dietary recommendations shaped by the sugar industry

Special Communication |

Sugar Industry and Coronary Heart Disease Research

A Historical Analysis of Internal Industry Documents FREEONLINE FIRST

Cristin E. Kearns, DDS, MBA1,2; Laura A. Schmidt, PhD, MSW, MPH1,3,4; Stanton A. Glantz, PhD1,5,6,7,8
JAMA Intern Med. Published online September 12, 2016. doi:10.1001/jamainternmed.2016.5394
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In the 1950s, disproportionately high rates of coronary heart disease (CHD) mortality in American men led to studies of the role of dietary factors, including cholesterol, phytosterols, excessive calories, amino acids, fats, carbohydrates, vitamins, and minerals in influencing CHD risk.1 By the 1960s, 2 prominent physiologists were championing divergent causal hypotheses of CHD2,3: John Yudkin identified added sugars as the primary agent, while Ancel Keys identified total fat, saturated fat, and dietary cholesterol. However, by the 1980s, few scientists believed that added sugars played a significant role in CHD, and the first 1980 Dietary Guidelines for Americans4 focused on reducing total fat, saturated fat, and dietary cholesterol for CHD prevention.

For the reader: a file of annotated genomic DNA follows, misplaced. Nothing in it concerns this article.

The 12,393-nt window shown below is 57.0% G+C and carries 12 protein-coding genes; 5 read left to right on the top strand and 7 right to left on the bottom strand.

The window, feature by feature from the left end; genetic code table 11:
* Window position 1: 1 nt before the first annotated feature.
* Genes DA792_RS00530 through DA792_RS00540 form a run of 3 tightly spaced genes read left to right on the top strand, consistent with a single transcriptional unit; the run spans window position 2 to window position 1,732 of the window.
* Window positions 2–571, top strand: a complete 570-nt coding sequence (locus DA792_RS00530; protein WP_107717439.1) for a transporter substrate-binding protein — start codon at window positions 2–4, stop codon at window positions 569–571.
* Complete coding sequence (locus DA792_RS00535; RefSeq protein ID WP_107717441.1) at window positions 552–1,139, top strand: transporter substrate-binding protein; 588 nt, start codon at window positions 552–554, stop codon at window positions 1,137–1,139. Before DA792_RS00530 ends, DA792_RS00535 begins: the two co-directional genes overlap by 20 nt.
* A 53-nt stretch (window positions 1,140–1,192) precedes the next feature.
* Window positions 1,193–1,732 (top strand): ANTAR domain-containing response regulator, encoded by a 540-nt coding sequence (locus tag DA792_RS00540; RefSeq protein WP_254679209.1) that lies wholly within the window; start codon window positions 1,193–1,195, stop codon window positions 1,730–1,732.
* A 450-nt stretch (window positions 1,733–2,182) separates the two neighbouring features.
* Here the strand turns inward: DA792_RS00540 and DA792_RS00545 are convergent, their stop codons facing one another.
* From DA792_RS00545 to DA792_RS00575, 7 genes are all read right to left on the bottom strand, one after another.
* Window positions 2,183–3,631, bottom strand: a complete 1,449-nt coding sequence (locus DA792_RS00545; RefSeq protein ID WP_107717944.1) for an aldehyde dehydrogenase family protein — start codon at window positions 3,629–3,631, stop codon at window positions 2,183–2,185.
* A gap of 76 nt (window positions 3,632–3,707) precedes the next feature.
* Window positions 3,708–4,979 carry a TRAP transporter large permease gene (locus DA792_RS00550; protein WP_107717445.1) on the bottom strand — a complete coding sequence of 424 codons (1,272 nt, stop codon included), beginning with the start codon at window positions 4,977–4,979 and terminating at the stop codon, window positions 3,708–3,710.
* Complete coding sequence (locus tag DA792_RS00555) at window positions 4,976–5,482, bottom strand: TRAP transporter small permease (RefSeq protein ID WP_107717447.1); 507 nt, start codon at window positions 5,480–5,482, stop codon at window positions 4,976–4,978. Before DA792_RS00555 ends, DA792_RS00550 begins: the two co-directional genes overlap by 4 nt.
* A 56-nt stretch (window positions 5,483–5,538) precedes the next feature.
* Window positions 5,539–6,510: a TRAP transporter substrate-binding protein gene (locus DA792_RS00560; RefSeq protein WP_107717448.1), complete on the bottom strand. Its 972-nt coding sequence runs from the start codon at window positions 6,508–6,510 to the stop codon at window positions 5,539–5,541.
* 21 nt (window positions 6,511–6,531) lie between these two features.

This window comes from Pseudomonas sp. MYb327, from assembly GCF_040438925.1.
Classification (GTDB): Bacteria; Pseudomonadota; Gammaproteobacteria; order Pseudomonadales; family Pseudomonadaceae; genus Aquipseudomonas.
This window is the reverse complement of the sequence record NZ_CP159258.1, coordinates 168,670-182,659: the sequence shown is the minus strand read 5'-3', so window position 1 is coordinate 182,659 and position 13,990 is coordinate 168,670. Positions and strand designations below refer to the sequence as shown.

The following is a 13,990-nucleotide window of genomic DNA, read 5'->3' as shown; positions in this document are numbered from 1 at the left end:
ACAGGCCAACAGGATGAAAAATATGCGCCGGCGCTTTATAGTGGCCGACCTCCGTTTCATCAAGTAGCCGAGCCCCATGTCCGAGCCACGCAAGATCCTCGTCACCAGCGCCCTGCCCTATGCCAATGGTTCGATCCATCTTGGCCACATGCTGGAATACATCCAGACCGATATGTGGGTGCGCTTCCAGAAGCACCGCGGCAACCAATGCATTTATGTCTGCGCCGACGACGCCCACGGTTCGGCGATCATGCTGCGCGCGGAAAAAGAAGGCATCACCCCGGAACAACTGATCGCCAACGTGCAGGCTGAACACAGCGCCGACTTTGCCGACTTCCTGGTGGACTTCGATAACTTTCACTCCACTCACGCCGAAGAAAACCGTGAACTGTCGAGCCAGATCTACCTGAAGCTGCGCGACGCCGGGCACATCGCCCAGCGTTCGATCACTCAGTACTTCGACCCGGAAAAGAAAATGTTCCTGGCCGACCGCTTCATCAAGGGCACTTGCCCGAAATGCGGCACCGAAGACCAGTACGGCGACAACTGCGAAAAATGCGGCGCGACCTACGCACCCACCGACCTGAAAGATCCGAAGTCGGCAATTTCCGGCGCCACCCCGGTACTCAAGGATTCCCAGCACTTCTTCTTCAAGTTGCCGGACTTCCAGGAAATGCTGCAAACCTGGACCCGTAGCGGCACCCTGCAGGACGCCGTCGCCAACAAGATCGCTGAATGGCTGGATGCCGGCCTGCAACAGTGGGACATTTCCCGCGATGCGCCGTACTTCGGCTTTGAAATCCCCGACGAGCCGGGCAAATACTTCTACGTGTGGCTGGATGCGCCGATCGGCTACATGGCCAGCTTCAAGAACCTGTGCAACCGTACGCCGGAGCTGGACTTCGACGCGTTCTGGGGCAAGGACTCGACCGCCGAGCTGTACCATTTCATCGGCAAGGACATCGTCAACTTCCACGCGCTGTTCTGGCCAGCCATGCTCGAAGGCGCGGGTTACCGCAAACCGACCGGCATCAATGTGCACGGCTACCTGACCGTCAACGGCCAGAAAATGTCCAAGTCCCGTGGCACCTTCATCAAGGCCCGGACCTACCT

Although the contribution of dietary sugars to CHD is still debated, what is clear is that the sugar industry, led by the Sugar Association, the sucrose industry’s Washington, DC–based trade association,5 steadfastly denies that there is a relationship between added sugar consumption and CVD risk.6,7 This Special Communication uses internal sugar industry documents to describe how the industry sought to influence the scientific debate over the dietary causes of CHD in the 1950s and 1960s, a debate still reverberating in 2016.

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